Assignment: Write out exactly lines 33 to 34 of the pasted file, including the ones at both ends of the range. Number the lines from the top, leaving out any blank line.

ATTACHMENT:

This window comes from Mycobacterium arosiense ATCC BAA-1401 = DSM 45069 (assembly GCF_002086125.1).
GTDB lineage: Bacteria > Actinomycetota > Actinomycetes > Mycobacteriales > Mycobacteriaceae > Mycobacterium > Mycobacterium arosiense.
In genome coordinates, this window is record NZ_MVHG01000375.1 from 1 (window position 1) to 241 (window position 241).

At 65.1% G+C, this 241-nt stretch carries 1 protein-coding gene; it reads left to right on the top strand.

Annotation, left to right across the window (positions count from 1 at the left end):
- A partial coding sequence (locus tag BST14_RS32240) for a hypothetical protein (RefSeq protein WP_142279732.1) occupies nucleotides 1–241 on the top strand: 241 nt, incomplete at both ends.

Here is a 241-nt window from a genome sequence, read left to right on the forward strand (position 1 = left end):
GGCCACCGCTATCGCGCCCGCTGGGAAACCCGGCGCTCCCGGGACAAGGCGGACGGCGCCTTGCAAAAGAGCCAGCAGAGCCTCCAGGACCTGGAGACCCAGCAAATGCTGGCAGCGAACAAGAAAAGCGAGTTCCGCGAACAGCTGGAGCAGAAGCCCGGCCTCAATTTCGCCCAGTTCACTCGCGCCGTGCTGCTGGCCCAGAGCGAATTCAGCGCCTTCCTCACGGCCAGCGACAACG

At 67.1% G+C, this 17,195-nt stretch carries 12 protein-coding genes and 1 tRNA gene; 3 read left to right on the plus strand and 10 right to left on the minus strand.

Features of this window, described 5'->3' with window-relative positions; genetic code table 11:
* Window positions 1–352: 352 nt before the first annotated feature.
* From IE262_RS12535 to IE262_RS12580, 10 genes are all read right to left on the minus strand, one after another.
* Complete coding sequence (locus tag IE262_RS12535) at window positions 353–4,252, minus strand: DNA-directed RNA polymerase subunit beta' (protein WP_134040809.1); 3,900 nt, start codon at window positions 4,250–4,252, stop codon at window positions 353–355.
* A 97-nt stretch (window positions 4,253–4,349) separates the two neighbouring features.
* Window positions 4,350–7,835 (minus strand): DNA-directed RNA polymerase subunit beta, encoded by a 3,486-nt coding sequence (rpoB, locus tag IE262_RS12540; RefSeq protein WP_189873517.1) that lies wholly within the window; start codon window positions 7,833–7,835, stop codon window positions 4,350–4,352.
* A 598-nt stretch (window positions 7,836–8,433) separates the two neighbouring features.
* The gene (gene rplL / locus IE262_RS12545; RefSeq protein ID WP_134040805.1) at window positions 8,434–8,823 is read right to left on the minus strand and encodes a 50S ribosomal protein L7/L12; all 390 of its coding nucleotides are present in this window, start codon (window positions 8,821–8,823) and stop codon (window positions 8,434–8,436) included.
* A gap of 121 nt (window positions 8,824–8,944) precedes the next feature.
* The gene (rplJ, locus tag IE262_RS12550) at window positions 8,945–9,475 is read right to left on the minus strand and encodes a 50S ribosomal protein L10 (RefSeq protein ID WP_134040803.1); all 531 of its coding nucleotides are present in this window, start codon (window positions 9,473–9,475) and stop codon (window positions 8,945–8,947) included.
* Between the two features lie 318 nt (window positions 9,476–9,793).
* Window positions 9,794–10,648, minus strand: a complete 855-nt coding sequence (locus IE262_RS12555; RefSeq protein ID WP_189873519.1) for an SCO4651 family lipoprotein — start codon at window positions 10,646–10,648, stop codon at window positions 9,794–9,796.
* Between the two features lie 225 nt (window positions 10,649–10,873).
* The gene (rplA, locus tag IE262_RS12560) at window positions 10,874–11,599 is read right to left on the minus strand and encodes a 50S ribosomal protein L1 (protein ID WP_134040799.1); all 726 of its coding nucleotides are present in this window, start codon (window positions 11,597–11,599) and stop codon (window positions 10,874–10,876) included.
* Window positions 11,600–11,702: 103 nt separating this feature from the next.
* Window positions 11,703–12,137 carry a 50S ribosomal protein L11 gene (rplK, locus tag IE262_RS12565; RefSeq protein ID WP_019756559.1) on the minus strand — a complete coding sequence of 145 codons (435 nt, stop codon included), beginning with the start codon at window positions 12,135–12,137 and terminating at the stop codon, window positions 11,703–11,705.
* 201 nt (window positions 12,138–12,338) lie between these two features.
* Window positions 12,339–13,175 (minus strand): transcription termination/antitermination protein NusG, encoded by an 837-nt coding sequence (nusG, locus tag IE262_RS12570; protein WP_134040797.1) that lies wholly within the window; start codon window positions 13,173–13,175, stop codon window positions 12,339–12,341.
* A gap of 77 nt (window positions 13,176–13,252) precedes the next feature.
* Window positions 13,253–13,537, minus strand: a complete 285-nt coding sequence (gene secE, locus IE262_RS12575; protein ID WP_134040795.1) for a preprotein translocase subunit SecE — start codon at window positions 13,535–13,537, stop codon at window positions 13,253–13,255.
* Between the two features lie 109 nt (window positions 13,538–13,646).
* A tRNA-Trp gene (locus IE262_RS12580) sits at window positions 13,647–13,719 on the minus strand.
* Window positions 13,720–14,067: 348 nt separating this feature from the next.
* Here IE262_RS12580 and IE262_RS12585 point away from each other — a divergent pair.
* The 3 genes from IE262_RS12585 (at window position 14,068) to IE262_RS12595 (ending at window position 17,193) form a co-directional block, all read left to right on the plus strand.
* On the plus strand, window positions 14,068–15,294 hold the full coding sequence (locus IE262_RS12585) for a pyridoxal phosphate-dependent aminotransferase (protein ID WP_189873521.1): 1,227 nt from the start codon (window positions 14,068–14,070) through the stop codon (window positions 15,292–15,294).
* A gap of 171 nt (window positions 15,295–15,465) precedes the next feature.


* Here IE262_RS12580 and IE262_RS12585 point away from each other — a divergent pair.
* The 3 genes from IE262_RS12585 (at window position 14,068) to IE262_RS12595 (ending at window position 17,193) form a co-directional block, all read left to right on the plus strand.